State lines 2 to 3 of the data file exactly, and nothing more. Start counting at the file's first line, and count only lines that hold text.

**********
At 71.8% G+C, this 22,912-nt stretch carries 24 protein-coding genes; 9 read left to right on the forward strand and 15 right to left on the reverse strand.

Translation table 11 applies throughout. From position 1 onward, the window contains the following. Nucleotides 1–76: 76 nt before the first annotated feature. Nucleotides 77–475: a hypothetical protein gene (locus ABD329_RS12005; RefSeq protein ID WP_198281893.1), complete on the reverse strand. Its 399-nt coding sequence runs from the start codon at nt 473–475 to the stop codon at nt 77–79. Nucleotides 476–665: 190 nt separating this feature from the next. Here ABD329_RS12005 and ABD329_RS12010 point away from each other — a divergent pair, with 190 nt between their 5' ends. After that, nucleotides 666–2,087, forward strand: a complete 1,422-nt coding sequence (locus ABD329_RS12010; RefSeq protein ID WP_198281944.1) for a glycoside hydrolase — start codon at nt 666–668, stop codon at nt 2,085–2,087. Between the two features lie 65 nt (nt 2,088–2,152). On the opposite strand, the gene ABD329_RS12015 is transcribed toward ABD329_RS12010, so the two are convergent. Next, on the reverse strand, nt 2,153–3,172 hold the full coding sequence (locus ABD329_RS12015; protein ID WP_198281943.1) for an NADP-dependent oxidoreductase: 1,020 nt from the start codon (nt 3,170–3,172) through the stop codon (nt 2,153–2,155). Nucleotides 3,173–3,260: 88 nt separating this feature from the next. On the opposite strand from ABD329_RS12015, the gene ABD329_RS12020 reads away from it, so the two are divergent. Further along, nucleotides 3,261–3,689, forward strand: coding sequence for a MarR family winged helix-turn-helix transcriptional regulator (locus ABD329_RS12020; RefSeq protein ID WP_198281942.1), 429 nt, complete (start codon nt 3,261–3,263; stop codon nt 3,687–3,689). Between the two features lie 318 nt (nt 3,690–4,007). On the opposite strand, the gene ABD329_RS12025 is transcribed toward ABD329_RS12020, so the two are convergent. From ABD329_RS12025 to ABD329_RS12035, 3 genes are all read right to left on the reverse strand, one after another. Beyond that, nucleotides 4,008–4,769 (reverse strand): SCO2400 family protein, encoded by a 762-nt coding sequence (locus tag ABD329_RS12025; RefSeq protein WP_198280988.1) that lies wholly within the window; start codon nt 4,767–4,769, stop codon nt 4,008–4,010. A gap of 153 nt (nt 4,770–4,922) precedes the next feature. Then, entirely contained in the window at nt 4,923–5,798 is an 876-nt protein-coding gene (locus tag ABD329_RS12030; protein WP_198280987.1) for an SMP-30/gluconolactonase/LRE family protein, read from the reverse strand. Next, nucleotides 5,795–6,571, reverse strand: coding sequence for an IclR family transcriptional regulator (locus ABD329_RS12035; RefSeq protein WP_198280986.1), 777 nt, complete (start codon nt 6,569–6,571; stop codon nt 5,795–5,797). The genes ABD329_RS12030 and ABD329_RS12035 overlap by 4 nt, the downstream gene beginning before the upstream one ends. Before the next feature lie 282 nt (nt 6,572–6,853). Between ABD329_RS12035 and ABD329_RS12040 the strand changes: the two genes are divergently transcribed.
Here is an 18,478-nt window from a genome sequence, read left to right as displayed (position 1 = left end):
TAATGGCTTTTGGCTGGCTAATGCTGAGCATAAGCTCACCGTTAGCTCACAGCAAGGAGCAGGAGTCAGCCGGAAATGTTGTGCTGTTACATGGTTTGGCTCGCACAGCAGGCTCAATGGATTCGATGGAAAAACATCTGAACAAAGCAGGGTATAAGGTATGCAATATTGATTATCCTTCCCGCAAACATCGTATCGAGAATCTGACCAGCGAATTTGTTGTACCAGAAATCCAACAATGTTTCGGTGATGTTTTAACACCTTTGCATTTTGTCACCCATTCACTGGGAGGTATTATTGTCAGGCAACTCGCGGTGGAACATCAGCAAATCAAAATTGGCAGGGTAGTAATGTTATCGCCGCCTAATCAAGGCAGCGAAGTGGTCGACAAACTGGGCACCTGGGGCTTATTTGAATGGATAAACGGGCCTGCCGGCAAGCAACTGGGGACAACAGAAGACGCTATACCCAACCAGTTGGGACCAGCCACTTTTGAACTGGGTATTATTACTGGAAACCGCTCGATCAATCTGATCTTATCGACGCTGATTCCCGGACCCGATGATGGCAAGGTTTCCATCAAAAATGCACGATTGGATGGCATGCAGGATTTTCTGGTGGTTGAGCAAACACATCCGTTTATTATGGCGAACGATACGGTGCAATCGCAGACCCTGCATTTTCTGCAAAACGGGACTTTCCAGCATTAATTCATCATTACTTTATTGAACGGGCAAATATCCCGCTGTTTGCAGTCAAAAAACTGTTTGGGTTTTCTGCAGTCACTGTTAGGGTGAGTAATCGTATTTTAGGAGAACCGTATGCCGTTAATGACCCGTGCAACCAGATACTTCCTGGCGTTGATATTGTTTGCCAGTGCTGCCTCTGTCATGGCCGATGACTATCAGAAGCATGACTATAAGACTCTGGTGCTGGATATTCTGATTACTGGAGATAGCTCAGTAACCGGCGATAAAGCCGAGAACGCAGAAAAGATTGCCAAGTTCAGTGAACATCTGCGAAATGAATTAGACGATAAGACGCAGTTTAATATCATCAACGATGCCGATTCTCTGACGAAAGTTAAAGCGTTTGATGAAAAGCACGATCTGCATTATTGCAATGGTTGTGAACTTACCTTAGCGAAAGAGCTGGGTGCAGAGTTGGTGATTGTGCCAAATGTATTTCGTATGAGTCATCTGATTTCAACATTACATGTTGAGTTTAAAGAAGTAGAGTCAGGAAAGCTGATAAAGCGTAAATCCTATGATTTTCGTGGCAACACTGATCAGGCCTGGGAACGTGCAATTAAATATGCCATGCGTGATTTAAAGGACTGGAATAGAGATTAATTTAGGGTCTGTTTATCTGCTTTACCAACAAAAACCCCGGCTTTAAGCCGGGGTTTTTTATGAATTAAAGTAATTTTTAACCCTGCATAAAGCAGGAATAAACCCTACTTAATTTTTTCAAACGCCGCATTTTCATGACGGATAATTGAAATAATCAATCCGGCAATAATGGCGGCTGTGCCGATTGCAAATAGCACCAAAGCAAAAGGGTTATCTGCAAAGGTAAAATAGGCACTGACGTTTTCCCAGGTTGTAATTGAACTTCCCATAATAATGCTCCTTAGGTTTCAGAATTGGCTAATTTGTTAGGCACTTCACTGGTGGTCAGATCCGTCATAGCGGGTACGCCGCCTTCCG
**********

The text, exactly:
Translation table 11 applies throughout. From position 1 onward, the window contains the following. Nucleotides 1–76: 76 nt before the first annotated feature. Nucleotides 77–475: a hypothetical protein gene (locus ABD329_RS12005; RefSeq protein ID WP_198281893.1), complete on the reverse strand. Its 399-nt coding sequence runs from the start codon at nt 473–475 to the stop codon at nt 77–79. Nucleotides 476–665: 190 nt separating this feature from the next. Here ABD329_RS12005 and ABD329_RS12010 point away from each other — a divergent pair, with 190 nt between their 5' ends. After that, nucleotides 666–2,087, forward strand: a complete 1,422-nt coding sequence (locus ABD329_RS12010; RefSeq protein ID WP_198281944.1) for a glycoside hydrolase — start codon at nt 666–668, stop codon at nt 2,085–2,087. Between the two features lie 65 nt (nt 2,088–2,152). On the opposite strand, the gene ABD329_RS12015 is transcribed toward ABD329_RS12010, so the two are convergent. Next, on the reverse strand, nt 2,153–3,172 hold the full coding sequence (locus ABD329_RS12015; protein ID WP_198281943.1) for an NADP-dependent oxidoreductase: 1,020 nt from the start codon (nt 3,170–3,172) through the stop codon (nt 2,153–2,155). Nucleotides 3,173–3,260: 88 nt separating this feature from the next. On the opposite strand from ABD329_RS12015, the gene ABD329_RS12020 reads away from it, so the two are divergent. Further along, nucleotides 3,261–3,689, forward strand: coding sequence for a MarR family winged helix-turn-helix transcriptional regulator (locus ABD329_RS12020; RefSeq protein ID WP_198281942.1), 429 nt, complete (start codon nt 3,261–3,263; stop codon nt 3,687–3,689). Between the two features lie 318 nt (nt 3,690–4,007). On the opposite strand, the gene ABD329_RS12025 is transcribed toward ABD329_RS12020, so the two are convergent. From ABD329_RS12025 to ABD329_RS12035, 3 genes are all read right to left on the reverse strand, one after another. Beyond that, nucleotides 4,008–4,769 (reverse strand): SCO2400 family protein, encoded by a 762-nt coding sequence (locus tag ABD329_RS12025; RefSeq protein WP_198280988.1) that lies wholly within the window; start codon nt 4,767–4,769, stop codon nt 4,008–4,010. A gap of 153 nt (nt 4,770–4,922) precedes the next feature. Then, entirely contained in the window at nt 4,923–5,798 is an 876-nt protein-coding gene (locus tag ABD329_RS12030; protein WP_198280987.1) for an SMP-30/gluconolactonase/LRE family protein, read from the reverse strand. Next, nucleotides 5,795–6,571, reverse strand: coding sequence for an IclR family transcriptional regulator (locus ABD329_RS12035; RefSeq protein WP_198280986.1), 777 nt, complete (start codon nt 6,569–6,571; stop codon nt 5,795–5,797). The genes ABD329_RS12030 and ABD329_RS12035 overlap by 4 nt, the downstream gene beginning before the upstream one ends. Before the next feature lie 282 nt (nt 6,572–6,853). Between ABD329_RS12035 and ABD329_RS12040 the strand changes: the two genes are divergently transcribed.
Here is an 18,478-nt window from a genome sequence, read left to right as displayed (position 1 = left end):